Arsenal are in trouble.
There's an adage that goes like this: Quickly douse your own beard with water the moment you hear that your neighbor's beard has caught fire.
Manchester City parked a bus in front of their goal in the second half in their last encounter with Arsenal at the Emirates.
It took Mikel Arteta's long-range shot to shatter one of the bus' windows, but for this successful effort, Arsenal would be tapping out already to Newcastle's dead choke.
As it is, Arsenal barely are surviving in the face of Newcastle's game in hand, and with giants (meaning the tall and rugged) Stokeans (Stoke City players) looming menacingly, the situation becomes only more dire.
You see, Arsenal play a similar style to Barcelona's, so Chelsea's triumph over Blaugrana—who play the passing game even better than Arsenal—should put the fear of God into Gooners.
The implication of Chelsea's victory is that any team can now pack nine men in front of their goal and come away with victory.
This parked bus could derail Arsenal's immediate future.
That's how it seems, although one must admit luck into the reckoning.
For we must remember that if both Robin van Persie and Laurent Koscielny hadn't struck the post and the crossbar, Arsenal would have defeated Chelsea in the two team's recent encounter.
Concomitantly, if the same hadn't happened to Barcelona twice against Chelsea, Chelsea's parked bus would have been useless.
Furthermore, although Inter Milan used the parked bus in 2010 to defeat Barcelona on aggregate score to advance to that season's Champion's League final, one must remember that Barcelona did score in that match.
And had it not been for Barcelona's jaded performance in the first leg of that encounter, a fact that may have had something to do with their forced train commute to this encounter, Barcelona would have overcome the parked bus.
This perspective must be accounted for in the face of any fear Gooners may entertain at the reality of the parked bus.
For although it can be overcome, it is, indeed, a reality—a huge factor to be reckoned and dealt with.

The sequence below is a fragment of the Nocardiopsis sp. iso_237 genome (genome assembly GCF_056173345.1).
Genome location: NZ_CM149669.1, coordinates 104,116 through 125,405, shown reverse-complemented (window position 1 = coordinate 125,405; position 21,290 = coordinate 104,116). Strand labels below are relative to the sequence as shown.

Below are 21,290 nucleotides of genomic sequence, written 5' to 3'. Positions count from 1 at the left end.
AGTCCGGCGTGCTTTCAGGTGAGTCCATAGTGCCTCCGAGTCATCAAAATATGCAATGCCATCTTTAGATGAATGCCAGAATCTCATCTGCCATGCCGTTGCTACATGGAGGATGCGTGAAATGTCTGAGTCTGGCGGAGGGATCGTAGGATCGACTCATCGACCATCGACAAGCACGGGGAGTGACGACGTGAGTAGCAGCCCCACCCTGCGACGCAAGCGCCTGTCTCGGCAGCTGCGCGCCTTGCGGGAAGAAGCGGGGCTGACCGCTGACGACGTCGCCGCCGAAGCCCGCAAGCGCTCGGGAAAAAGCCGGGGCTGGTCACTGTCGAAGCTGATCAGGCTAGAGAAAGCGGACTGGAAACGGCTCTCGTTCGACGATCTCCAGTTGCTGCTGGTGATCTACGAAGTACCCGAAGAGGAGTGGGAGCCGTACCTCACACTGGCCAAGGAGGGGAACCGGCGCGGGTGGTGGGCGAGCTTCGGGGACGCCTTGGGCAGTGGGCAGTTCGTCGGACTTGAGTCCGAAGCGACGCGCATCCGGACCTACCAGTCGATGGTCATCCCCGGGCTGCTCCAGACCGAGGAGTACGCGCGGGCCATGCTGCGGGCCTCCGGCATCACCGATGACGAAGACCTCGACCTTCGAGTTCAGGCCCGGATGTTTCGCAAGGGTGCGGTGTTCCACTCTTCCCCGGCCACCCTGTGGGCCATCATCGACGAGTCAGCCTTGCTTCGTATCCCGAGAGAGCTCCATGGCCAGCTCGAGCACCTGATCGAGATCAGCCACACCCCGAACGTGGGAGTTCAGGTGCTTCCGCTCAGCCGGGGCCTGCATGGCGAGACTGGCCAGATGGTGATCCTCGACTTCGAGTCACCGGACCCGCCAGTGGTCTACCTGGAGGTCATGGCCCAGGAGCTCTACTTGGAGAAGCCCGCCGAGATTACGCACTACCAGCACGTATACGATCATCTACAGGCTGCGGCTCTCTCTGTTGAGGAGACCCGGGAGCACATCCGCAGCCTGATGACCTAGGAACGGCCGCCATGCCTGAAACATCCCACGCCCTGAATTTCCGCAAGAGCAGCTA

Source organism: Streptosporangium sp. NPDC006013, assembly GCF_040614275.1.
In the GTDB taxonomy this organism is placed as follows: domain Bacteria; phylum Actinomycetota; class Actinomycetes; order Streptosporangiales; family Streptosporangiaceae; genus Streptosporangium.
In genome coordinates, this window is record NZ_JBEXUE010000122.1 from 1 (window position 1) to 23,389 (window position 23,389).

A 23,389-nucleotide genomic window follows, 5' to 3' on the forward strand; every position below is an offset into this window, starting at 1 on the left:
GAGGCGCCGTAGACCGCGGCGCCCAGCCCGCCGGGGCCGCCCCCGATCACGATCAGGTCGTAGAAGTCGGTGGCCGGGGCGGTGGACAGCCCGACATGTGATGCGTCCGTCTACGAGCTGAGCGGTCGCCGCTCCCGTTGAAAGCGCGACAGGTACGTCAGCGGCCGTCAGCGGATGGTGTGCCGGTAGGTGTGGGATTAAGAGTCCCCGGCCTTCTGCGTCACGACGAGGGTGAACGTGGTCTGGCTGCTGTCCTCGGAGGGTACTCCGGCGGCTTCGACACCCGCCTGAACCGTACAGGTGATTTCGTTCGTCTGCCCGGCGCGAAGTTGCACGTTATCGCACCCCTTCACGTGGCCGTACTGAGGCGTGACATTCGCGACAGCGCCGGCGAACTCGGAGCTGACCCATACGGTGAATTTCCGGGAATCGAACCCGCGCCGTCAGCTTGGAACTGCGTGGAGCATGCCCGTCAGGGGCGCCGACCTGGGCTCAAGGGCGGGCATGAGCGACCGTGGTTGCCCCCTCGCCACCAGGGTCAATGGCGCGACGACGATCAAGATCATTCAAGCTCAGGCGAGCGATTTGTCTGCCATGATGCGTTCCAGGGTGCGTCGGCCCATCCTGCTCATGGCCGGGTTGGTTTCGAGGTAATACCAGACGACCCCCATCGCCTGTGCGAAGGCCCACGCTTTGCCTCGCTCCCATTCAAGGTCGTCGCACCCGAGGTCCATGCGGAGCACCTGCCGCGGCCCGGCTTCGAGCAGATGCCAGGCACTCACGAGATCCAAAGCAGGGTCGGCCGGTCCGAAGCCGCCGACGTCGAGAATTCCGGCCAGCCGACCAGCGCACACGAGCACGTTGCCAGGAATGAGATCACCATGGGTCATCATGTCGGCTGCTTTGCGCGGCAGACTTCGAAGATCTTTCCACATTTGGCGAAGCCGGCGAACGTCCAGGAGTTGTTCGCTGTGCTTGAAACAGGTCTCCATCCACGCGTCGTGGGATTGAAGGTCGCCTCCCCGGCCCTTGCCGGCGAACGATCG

The truth is, mediocre teams can frustrate top sides if they can be disciplined in their shape on the pitch.
This shifts the onus on attacking sides such as Arsenal to come up with drills and strategies to overcome this tactic, strategies such as disguised runners off the ball.
But of more immediate relevance to our subject is the fact that a Chelsea victory in the Champions League final could jeopardize Arsenal's chances in the competition in the coming season.
If Chelsea win, it is bad luck to any side that finishes fourth in this year's Premier League campaign. Their chance to play in Champions League next season would have gone...puff...kaput.
My favorite reference in the Jonah and the whale story is when the captain of the storm-tossed ship urged everyone to pray to their god perchance he would hear them and deliver them from certain doom.
This isn't bad advice to Gooners at all, as I'm sure Newcastle United's and even Spurs' fans right now are appealing to higher powers to seriously derail Chelsea.
It isn't English, but what can one say? A club must think of itself first.
On a serious note, it is imperative that Arsenal fight tooth and nail to finish third.
For if indeed—as some people are saying—Chelsea's name is written on this year's Champions League trophy, it'd profit Arsenal not to expose themselves to elimination by proxy, as it were.
It means, then, that Arsenal must pack five smooth stones with which to fell giants Stoke City in their own fortress this coming Saturday. On top of that, they must make a meal of Norwich City in a fortnight.
It is the only way to ensure they don't go the way of Barcelona. But more importantly, it is the only way to ensure they'll be numbered among the elites next season.